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Chaperone proteins help to destroy the pathological deposits which among other things cause cognitive deterioration

Research by the UCLM has located a potential therapeutic target against Alzheimer´s disease

31/01/2022
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Research by the UCLM has located a potential therapeutic target against Alzheimer´s disease

31/01/2022

A team of researchers from the University of Castilla-La Mancha (UCLM) have located a potential therapeutic target against Alzheimer´s diesease in some proteins known as chaperones. They collaborate with a type of cells in the nervous system (astrocytes) to remove the pathological proteins which cause the apparation of clinical signs of the disease, such as memory deterioration.

The researcher from the University of  Castilla-La Manch (UCLM) Melania González-Rodríguez is the main author of an article published in the International Journal of Molecular Sciences which located a new therapeutic target in a type of cells in the nervous system: the astrocytes. These remove the pathological proteins associated with clinical signs of Alzheimer´s disease such as cognitive deterioration, by means of another type of protein: chaperones. In the latter, which are in all cells, a new potential target could tackle a disease which affects over 800,000 people in Spain alone. Pathological proteins are removed by means of a process known as autophagy (by which the cells decompose) old, damaged and abnormal protein is destroyed.

The initial objective of the research by Melania González-Rodríguez, within the group Neuroplasticity and Neurodegeneration from the Ciudad Real Faculty of Medicine, entailed determining how neurons and other types of cells in the nervous system involved (the microglia and the astrocytes) affected an area of the brain, the hippocampus, in the case of Alzheimer´s. To do so, they compared brains with the disease and others without them and recorded the presence of different cells, measured the volume of the hippocampus and, in parallel to this, identified markers involved in the disease.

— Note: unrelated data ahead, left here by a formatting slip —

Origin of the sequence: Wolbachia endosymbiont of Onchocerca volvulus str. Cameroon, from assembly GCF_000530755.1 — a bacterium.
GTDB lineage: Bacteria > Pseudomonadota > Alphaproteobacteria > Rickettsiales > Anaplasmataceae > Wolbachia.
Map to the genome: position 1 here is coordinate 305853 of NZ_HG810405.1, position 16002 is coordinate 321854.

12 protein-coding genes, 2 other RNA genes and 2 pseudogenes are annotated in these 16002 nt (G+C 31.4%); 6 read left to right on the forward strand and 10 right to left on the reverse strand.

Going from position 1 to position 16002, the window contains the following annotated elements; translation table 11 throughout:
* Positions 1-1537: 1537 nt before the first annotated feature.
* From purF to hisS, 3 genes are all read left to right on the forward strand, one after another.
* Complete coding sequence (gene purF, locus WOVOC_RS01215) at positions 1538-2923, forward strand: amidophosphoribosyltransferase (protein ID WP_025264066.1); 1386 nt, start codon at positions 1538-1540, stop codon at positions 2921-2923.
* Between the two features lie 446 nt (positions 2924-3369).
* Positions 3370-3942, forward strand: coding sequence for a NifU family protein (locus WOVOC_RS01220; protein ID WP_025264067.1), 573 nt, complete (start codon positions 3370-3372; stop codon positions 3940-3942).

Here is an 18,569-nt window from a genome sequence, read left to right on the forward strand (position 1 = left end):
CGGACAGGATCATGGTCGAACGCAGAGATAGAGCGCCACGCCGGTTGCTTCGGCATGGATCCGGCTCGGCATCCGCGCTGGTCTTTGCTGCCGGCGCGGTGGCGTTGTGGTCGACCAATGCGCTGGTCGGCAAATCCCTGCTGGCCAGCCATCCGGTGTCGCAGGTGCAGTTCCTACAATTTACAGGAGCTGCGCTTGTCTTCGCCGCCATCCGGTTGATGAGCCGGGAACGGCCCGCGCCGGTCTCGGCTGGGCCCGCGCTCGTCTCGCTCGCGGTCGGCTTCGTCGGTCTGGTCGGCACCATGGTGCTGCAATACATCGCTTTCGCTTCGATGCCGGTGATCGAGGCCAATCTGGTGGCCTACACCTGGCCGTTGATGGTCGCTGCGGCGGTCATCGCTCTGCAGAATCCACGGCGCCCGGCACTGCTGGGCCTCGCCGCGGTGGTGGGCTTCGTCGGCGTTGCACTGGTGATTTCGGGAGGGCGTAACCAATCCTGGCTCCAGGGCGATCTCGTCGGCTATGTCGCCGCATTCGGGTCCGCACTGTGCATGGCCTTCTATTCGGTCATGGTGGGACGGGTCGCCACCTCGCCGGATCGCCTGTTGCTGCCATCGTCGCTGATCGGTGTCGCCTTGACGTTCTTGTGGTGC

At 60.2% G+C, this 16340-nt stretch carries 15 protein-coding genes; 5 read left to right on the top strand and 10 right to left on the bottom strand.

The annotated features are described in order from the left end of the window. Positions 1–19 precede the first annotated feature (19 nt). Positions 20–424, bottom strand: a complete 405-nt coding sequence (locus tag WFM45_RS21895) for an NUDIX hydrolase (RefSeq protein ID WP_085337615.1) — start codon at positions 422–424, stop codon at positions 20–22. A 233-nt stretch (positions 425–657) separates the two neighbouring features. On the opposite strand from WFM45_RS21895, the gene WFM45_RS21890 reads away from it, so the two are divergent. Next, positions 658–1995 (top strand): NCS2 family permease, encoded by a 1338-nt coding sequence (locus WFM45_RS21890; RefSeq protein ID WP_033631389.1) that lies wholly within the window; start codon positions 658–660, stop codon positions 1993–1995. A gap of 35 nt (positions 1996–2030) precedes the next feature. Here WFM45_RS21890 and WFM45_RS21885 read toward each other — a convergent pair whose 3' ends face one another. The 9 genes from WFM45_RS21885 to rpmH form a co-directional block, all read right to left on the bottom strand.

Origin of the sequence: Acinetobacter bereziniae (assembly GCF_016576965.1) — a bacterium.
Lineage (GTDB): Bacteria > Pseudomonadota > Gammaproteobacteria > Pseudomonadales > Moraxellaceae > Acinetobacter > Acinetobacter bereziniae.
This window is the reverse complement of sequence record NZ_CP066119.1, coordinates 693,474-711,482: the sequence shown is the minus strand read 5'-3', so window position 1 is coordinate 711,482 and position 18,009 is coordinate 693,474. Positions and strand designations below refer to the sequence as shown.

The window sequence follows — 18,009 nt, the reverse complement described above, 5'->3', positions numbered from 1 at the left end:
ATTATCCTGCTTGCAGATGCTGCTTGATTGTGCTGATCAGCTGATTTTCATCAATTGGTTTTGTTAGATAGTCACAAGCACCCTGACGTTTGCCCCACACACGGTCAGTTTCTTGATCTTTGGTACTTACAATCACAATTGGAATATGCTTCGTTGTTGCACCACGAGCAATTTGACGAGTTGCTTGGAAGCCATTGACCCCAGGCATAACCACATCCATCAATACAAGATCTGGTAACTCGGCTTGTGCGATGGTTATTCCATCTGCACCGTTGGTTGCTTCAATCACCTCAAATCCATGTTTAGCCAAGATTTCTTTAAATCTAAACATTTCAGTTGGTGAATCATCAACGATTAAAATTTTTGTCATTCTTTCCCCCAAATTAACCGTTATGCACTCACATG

This approach responds to Alzheimer, characterised by the accumulation of two pathological proteins (β-amyloid peptide and tau). When clusters of these grow this causes the apparition of the clinical signs which are characteristic of the disease, such as deterioration of memory. At early stages of this disease these proteins accumulate in the hippocampus, an essential region for memory formation.

“The results indicated that not all subregions of the hippocampus are equally affected, but one in particular  (CA1) with a lower volume, a loss of neurons and an increase in astrocytes. The proteomic results highlighted the possible role astrocytes had in removing pathological proteins by means of a process called autophagy mediated by chaperones”, the researcher González-Rodríguez explains.

This work covers the first study which uses stereology. That is, the three-dimensional interpretation of flat sections of materials or tissues to estimate the volume of different sub regions of the hippocampus as well as to analyse neurons and glia cells, using specific cell markers in samples with Alzheimer´s disease.

“The specific effect of one of the regions of the hippocampus, CA1, shows it is more vulnerable to the pathological changes produced in the illness and the participation of certain chaperones (BAG3 and HSP90AB1). On regulating levels of pathological proteins, they change them into interesting therapeutic targets for this illness”, the researcher states. She thanks the Institut d’Investigacions Biomèdiques August Pi i Sunyer (IDIBAPS), and the Murcia biobanks (BIOBANC-MUR), of Tissues from the CIEN Foundation (BTCIEN) and the Principality of Asturias for their collaboration in this study.

The research has been funded by FEDER/UCLM, by the ministries of Economy and Competitivity and Science and Innovation; and the Castilla-La Mancha Regional Government.

UCLM Communication Office Ciudad Real, 17th of January 2022

 

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